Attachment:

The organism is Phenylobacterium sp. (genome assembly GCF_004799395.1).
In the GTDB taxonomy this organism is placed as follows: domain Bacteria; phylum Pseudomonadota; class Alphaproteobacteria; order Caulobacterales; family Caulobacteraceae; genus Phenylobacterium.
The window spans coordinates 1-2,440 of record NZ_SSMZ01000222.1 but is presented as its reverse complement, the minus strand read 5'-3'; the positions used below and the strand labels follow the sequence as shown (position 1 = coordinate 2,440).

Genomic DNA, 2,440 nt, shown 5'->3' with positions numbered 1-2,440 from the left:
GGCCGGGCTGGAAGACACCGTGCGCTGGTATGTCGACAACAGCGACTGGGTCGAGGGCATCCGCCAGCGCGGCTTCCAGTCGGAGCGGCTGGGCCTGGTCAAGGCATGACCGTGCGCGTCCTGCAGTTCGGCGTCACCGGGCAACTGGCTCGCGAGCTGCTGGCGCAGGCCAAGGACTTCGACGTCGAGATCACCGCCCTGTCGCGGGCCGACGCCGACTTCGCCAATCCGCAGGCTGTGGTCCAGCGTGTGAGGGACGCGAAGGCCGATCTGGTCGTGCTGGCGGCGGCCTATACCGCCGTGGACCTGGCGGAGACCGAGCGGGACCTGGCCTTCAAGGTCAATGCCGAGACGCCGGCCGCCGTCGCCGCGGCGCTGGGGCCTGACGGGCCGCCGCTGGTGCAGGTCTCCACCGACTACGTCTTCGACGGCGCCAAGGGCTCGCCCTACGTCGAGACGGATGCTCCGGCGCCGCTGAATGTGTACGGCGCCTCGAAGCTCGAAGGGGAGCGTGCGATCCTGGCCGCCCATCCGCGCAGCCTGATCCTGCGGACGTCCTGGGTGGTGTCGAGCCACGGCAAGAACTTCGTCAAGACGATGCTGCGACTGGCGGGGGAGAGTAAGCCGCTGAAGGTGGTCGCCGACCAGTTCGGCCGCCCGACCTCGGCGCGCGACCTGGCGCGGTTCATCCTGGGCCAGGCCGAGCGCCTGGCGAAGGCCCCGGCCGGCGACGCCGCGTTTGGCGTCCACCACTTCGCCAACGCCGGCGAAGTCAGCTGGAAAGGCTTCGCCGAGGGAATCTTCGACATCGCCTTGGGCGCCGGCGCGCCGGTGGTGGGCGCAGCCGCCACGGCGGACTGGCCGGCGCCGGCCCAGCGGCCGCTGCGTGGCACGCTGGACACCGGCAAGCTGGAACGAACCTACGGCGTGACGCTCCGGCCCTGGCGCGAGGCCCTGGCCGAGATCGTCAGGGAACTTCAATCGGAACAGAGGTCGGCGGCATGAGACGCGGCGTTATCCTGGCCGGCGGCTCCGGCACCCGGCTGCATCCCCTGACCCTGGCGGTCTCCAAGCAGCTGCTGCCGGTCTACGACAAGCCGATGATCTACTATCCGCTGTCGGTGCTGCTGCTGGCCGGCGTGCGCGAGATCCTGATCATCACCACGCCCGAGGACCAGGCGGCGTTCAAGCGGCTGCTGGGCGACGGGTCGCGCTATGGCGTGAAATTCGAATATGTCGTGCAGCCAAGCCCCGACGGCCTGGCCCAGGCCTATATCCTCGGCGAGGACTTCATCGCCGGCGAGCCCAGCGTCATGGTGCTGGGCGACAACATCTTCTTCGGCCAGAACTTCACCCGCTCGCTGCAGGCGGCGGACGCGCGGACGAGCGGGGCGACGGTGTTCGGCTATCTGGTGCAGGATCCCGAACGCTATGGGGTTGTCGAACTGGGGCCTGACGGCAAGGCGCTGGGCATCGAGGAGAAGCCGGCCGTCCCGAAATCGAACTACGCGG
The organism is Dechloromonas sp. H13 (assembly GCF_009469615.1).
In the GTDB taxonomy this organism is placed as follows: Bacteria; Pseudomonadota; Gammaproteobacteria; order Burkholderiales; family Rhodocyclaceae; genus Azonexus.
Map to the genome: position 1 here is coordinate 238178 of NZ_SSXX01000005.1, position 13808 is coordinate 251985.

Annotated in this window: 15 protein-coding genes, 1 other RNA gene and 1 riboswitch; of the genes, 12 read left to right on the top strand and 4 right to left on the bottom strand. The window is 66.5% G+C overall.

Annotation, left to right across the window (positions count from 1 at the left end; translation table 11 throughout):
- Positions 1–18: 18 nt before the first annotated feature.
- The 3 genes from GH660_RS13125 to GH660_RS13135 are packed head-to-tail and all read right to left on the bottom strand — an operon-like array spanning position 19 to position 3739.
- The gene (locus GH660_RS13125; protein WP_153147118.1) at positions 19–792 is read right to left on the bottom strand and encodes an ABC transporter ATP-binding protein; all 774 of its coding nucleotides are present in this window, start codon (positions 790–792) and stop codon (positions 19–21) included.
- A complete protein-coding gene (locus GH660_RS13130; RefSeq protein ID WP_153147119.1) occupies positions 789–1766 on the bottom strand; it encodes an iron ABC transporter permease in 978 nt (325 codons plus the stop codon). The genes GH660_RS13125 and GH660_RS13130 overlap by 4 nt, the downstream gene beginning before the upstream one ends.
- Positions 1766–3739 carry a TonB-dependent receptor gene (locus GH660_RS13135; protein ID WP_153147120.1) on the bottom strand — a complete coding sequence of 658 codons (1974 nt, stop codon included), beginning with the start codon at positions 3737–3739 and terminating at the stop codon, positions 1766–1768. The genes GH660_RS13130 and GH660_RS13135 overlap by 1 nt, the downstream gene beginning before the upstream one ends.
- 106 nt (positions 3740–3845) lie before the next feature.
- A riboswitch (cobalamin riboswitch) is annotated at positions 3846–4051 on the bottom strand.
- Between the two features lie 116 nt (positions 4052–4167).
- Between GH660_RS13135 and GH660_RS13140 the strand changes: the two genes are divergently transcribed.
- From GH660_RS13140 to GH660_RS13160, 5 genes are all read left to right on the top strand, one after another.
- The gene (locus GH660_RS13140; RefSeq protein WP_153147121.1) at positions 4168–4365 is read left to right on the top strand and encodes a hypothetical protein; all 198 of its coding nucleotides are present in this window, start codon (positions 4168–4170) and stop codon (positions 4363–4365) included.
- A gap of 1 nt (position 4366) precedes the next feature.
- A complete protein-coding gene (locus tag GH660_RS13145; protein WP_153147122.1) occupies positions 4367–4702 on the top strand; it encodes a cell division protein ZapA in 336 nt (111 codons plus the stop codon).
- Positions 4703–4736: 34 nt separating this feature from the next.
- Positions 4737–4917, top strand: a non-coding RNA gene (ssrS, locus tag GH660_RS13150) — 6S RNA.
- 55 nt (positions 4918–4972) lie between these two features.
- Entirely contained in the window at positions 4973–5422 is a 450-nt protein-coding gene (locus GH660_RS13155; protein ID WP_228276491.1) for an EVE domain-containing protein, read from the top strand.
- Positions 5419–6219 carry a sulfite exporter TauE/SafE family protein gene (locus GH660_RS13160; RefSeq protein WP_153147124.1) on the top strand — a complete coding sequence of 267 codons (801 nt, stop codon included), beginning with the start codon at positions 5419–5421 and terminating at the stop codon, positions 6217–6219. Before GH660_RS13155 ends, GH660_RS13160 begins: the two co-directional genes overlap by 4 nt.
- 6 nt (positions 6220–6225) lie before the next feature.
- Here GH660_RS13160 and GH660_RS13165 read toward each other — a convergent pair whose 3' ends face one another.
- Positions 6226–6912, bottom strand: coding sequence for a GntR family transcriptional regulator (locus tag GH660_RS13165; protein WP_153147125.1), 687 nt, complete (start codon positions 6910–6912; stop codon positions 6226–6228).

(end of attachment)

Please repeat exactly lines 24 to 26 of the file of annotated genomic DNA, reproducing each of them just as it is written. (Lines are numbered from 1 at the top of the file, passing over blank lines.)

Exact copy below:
- Positions 4703–4736: 34 nt separating this feature from the next.
- Positions 4737–4917, top strand: a non-coding RNA gene (ssrS, locus tag GH660_RS13150) — 6S RNA.
- 55 nt (positions 4918–4972) lie between these two features.